How Far Will it Go?
by Leo Wiltshire
Politics has become a rotting corpse in western society. Perhaps it has always been a rotten corpse, but this time it reeks of unintelligible discourse and unimaginative schemes. Virtuous statesmanship and skillful governing has disseminated into a farcical cabaret; a lopsided extravaganza in dire need of improvement.
Much of the troubling decline in earnest political persuasion has been exemplified by both the Democratic and Republican Parties of the United States. Republican Candidates such as Ted Cruz and Donald Trump don’t believe in global warming. According to The Washington Post, Cruz has compared proponents of climate change to people who once thought the earth was flat five hundred years ago. According to the Council on Foreign Relations, Trump is not only indifferent towards climate change but is skeptical of human activity as a major contributing factor. Each proposition is gravely concerning, for not only are they held by influential men in the world of politics and business, but they have garnered substantial support from the American people.
Lawrence Lessig, a Harvard Law Professor and now former presidential candidate for the Democratic Party, became known as a “single-issue candidate” due to his ambition of getting “money out of politics”. According to The Guardian, if Lessig was elected he would have resigned from the presidency as soon as campaign finance reform was implemented into law and let his vice president become Commander-in-Chief. He was even willing to resign after one year of his presidency.
Without a doubt, campaign finance reform is a serious issue in American politics. Many of the presidential candidates have been funding their campaigns with “Super PAC’s”. Also known as a political action committee (PAC), they are not subject to a limited amount of donations. That is why, according to the New York Times, Hillary Clinton and Jeb Bush are allowed to accept $1.1 million and $3.0 million respectively from a single individual.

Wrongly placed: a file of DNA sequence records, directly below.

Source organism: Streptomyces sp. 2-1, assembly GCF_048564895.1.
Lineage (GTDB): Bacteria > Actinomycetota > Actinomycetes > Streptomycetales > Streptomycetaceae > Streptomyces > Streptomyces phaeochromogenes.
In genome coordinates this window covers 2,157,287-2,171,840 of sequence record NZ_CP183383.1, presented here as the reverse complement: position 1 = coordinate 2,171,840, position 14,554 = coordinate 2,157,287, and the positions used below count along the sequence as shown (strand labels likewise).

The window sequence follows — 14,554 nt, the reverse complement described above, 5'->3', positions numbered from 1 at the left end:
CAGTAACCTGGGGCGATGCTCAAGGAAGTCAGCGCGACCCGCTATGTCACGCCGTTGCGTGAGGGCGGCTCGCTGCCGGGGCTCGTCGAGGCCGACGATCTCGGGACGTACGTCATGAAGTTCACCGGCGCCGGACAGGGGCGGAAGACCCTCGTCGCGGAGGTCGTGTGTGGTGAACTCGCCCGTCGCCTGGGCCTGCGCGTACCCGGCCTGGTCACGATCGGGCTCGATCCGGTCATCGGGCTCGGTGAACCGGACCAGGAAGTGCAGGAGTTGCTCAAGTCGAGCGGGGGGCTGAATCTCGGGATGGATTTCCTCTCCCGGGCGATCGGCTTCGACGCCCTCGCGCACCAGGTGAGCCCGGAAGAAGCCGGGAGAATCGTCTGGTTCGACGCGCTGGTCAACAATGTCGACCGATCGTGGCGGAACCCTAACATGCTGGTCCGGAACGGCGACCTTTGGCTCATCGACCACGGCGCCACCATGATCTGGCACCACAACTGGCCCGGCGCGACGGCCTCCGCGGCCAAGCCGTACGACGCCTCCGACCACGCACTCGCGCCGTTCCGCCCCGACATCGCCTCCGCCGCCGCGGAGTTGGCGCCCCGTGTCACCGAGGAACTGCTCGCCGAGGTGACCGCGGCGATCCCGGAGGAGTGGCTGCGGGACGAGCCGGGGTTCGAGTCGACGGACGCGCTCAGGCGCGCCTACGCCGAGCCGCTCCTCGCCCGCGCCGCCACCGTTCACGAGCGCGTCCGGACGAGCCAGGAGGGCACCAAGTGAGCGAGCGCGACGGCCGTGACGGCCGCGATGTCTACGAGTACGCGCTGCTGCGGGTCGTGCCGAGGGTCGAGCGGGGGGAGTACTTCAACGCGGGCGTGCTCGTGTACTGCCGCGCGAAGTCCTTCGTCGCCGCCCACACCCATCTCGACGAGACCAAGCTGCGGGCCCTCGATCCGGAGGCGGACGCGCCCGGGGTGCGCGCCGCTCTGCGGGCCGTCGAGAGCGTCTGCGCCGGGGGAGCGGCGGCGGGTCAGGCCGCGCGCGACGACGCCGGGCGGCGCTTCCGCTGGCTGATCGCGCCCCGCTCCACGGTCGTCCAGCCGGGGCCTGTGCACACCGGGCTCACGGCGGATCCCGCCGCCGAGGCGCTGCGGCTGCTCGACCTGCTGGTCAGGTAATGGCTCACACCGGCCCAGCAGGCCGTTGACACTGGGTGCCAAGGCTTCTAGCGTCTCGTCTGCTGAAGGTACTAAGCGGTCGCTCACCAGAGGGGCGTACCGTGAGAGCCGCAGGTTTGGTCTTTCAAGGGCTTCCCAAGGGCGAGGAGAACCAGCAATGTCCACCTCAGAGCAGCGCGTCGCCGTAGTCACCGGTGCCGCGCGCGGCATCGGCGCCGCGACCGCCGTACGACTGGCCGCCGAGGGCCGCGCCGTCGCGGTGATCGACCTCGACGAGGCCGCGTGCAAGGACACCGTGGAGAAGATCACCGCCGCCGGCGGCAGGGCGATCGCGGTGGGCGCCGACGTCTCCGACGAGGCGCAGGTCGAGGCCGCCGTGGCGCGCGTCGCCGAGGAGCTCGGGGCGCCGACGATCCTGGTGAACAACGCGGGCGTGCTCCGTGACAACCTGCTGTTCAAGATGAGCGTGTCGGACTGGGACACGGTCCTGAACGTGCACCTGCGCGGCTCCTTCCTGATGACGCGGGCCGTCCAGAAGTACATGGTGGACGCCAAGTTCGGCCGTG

Despite his efforts, Lessig has failed to convey to the American people that he would want to be President of the United States. How would you feel if Justin Trudeau said he would resign from office as soon as he made recreational use of marijuana legal? Any candidate in this current political climate who champions a single issue as the only threat to national prosperity is unfit for political office. Further, it is gravely concerning to witness a professor from one of the most respected and admirable educational institutions in the world utterly fail in proving why he is a legitimate candidate.
The polarization of American politics has marginalized sectors of society. For instance, in the contemporary world there is no reason why the Democratic Party should show support for the LGBTQ community and the Republican Party not do the same. It may sound fictitious but there exists gay Republicans who hold the same values championed by the Republican Party. If the GOP does not rid itself of its prejudiced convictions and show support for minorities who share their values, it will become obsolete in proving its legitimacy to the people.